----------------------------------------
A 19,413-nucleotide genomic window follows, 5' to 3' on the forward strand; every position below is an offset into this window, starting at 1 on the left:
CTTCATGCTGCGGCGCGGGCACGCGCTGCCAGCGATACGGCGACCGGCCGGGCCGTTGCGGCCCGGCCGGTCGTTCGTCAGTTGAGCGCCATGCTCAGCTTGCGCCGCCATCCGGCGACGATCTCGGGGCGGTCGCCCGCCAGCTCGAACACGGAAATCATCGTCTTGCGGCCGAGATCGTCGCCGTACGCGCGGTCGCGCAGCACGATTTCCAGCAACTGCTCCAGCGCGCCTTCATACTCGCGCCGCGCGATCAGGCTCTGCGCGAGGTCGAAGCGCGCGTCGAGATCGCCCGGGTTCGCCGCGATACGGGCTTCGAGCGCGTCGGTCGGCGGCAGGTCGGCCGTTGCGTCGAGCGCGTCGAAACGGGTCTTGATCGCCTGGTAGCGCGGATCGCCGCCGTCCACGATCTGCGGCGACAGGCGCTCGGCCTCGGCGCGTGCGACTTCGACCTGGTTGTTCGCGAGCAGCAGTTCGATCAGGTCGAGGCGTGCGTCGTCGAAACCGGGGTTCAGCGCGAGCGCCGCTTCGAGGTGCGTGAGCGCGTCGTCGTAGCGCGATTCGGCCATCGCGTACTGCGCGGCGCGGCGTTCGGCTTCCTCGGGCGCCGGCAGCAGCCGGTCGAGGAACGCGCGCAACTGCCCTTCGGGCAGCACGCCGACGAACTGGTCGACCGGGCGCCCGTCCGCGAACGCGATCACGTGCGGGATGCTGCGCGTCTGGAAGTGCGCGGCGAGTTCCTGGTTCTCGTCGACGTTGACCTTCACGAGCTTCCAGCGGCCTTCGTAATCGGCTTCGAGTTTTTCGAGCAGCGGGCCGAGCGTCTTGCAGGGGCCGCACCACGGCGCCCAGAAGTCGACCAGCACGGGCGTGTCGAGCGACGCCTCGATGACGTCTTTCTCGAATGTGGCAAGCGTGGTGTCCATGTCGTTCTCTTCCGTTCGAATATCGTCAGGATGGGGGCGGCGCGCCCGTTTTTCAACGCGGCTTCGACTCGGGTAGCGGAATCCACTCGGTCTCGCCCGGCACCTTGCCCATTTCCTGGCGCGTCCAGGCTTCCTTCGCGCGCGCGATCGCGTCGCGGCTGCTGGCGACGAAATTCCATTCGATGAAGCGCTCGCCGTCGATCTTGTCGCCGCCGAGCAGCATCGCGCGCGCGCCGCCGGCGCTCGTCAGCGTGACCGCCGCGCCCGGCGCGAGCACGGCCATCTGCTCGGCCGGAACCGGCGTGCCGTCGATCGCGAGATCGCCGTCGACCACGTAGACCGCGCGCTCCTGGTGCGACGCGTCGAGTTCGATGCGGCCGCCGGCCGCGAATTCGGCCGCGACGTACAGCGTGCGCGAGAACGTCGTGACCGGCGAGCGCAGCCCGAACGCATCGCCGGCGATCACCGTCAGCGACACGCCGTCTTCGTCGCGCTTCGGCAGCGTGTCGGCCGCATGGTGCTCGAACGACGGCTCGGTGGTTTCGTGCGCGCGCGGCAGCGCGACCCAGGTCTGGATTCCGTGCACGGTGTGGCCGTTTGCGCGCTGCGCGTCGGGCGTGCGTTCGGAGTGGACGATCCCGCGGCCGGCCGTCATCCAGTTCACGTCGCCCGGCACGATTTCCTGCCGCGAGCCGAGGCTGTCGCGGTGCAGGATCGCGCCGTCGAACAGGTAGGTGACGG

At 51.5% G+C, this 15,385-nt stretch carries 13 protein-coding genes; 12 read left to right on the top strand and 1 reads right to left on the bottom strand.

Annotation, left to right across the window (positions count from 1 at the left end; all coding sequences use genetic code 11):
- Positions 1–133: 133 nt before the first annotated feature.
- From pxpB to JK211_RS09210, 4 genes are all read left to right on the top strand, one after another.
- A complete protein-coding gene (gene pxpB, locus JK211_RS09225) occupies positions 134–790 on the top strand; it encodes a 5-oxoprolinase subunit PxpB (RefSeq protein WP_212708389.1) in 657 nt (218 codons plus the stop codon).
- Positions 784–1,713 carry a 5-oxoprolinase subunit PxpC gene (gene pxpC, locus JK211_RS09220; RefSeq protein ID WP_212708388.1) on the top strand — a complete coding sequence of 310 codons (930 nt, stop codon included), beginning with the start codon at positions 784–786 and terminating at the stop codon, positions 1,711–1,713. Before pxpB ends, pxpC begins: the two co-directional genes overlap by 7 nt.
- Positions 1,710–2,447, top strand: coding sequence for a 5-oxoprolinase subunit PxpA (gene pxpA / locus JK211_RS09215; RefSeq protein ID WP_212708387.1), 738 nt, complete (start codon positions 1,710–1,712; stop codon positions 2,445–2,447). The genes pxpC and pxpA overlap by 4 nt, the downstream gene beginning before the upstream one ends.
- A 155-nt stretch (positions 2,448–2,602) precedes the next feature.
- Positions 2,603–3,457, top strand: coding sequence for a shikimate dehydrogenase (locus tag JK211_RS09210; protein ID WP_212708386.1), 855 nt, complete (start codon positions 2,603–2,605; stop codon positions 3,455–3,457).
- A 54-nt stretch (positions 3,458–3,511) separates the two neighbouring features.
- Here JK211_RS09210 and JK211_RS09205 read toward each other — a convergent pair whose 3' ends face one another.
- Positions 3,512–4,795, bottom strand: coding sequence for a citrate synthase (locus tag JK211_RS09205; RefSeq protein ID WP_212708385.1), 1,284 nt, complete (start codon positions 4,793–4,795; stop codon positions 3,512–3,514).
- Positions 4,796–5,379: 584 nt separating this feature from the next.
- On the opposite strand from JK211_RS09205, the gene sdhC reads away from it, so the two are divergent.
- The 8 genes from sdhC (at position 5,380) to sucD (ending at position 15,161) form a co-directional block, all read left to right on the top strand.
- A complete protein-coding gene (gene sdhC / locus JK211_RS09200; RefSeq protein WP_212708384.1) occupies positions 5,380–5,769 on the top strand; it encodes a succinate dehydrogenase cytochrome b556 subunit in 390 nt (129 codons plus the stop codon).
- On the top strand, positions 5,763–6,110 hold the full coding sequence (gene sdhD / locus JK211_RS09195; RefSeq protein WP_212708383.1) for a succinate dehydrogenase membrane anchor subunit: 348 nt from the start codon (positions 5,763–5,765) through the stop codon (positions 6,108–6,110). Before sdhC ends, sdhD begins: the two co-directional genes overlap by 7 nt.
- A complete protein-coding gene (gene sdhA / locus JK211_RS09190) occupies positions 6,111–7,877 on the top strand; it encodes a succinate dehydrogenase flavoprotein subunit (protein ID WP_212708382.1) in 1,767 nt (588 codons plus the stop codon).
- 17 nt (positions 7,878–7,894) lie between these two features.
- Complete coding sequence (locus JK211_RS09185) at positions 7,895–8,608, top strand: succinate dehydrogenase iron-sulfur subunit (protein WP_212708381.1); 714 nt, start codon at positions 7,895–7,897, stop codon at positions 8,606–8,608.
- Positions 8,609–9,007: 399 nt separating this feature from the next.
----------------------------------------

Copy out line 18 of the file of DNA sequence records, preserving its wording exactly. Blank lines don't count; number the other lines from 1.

- A complete protein-coding gene (gene sdhC / locus JK211_RS09200; RefSeq protein WP_212708384.1) occupies positions 5,380–5,769 on the top strand; it encodes a succinate dehydrogenase cytochrome b556 subunit in 390 nt (129 codons plus the stop codon).